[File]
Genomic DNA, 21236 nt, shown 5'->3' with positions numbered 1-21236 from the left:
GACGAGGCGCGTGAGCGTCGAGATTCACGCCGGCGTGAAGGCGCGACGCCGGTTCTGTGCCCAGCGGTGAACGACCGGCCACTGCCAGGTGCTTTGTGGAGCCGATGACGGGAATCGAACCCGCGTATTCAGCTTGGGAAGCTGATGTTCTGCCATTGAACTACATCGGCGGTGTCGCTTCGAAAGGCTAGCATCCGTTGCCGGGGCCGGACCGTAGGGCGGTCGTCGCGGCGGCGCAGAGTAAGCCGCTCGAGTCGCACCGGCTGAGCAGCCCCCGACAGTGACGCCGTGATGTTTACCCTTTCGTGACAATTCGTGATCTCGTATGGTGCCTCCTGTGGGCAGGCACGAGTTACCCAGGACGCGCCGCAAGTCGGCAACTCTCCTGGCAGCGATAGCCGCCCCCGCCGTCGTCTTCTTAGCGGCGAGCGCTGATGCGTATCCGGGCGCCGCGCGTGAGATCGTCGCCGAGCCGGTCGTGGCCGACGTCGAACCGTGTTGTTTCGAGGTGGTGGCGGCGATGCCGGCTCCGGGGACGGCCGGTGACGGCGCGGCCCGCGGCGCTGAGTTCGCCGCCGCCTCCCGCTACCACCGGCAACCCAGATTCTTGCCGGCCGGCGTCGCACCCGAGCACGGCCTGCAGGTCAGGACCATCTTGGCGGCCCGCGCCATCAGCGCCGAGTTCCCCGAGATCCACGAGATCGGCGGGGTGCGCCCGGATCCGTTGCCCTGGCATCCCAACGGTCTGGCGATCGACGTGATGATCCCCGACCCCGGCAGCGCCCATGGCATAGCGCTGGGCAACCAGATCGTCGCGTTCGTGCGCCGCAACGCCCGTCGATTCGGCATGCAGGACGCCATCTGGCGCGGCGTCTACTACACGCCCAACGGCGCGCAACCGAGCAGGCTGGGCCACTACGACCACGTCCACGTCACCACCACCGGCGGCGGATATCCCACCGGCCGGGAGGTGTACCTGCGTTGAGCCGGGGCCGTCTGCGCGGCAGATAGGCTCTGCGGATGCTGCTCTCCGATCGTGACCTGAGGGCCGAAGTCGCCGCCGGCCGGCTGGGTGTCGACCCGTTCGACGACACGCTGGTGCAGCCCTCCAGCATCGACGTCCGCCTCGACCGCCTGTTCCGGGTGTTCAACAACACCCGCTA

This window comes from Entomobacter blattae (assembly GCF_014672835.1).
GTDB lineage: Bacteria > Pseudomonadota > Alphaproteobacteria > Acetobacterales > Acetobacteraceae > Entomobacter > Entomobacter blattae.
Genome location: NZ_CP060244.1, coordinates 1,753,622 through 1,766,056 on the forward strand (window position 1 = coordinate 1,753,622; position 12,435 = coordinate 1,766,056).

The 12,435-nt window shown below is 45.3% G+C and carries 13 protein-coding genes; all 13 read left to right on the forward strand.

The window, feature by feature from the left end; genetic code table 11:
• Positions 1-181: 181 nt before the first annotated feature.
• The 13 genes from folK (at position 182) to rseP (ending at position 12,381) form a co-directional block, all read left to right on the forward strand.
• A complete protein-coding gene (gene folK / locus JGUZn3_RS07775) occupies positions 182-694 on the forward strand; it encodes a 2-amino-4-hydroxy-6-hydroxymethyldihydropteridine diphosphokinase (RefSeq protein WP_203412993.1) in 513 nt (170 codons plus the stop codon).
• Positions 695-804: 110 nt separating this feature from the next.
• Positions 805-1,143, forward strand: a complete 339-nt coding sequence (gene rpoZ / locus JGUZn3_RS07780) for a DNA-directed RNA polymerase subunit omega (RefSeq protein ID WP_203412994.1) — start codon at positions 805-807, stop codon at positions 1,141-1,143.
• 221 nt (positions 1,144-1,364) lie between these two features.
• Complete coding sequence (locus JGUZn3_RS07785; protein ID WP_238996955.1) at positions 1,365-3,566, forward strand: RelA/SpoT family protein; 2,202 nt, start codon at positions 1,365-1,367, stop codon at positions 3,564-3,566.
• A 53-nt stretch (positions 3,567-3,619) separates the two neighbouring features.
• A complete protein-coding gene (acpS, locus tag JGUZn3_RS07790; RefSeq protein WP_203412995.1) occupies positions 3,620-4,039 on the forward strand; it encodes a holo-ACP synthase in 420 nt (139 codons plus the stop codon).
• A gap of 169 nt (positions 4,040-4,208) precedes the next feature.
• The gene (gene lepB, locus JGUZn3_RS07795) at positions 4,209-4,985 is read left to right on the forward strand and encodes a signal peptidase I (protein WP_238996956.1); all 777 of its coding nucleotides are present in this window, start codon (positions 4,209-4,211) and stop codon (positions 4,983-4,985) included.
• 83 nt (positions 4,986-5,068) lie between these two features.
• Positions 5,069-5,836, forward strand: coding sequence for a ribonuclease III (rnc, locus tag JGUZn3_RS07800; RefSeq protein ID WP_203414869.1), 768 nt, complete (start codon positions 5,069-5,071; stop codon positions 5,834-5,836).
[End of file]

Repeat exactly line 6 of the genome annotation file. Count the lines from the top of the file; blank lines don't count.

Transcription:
The 12,435-nt window shown below is 45.3% G+C and carries 13 protein-coding genes; all 13 read left to right on the forward strand.